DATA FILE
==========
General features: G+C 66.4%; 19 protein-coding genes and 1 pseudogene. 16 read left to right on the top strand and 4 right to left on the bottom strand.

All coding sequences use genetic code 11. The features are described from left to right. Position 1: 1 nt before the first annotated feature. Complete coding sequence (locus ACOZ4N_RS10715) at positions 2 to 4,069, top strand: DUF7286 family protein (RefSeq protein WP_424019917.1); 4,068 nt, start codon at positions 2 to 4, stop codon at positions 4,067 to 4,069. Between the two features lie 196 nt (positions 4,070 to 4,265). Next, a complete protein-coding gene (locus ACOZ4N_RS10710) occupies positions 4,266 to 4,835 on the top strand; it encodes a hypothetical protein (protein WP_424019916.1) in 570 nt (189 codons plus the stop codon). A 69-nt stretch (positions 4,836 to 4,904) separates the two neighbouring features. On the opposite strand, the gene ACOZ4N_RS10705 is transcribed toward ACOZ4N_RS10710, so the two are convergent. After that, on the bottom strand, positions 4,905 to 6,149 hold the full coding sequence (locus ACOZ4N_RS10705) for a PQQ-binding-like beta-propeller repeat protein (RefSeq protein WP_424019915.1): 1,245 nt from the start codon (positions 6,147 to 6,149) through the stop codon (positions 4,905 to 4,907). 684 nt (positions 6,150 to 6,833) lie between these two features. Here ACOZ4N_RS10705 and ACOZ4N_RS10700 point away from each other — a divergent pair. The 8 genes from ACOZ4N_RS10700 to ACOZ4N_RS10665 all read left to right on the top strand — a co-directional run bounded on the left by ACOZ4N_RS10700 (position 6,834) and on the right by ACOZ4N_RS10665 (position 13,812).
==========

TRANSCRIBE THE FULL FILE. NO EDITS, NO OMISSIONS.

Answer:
General features: G+C 66.4%; 19 protein-coding genes and 1 pseudogene. 16 read left to right on the top strand and 4 right to left on the bottom strand.

All coding sequences use genetic code 11. The features are described from left to right. Position 1: 1 nt before the first annotated feature. Complete coding sequence (locus ACOZ4N_RS10715) at positions 2 to 4,069, top strand: DUF7286 family protein (RefSeq protein WP_424019917.1); 4,068 nt, start codon at positions 2 to 4, stop codon at positions 4,067 to 4,069. Between the two features lie 196 nt (positions 4,070 to 4,265). Next, a complete protein-coding gene (locus ACOZ4N_RS10710) occupies positions 4,266 to 4,835 on the top strand; it encodes a hypothetical protein (protein WP_424019916.1) in 570 nt (189 codons plus the stop codon). A 69-nt stretch (positions 4,836 to 4,904) separates the two neighbouring features. On the opposite strand, the gene ACOZ4N_RS10705 is transcribed toward ACOZ4N_RS10710, so the two are convergent. After that, on the bottom strand, positions 4,905 to 6,149 hold the full coding sequence (locus ACOZ4N_RS10705) for a PQQ-binding-like beta-propeller repeat protein (RefSeq protein WP_424019915.1): 1,245 nt from the start codon (positions 6,147 to 6,149) through the stop codon (positions 4,905 to 4,907). 684 nt (positions 6,150 to 6,833) lie between these two features. Here ACOZ4N_RS10705 and ACOZ4N_RS10700 point away from each other — a divergent pair. The 8 genes from ACOZ4N_RS10700 to ACOZ4N_RS10665 all read left to right on the top strand — a co-directional run bounded on the left by ACOZ4N_RS10700 (position 6,834) and on the right by ACOZ4N_RS10665 (position 13,812).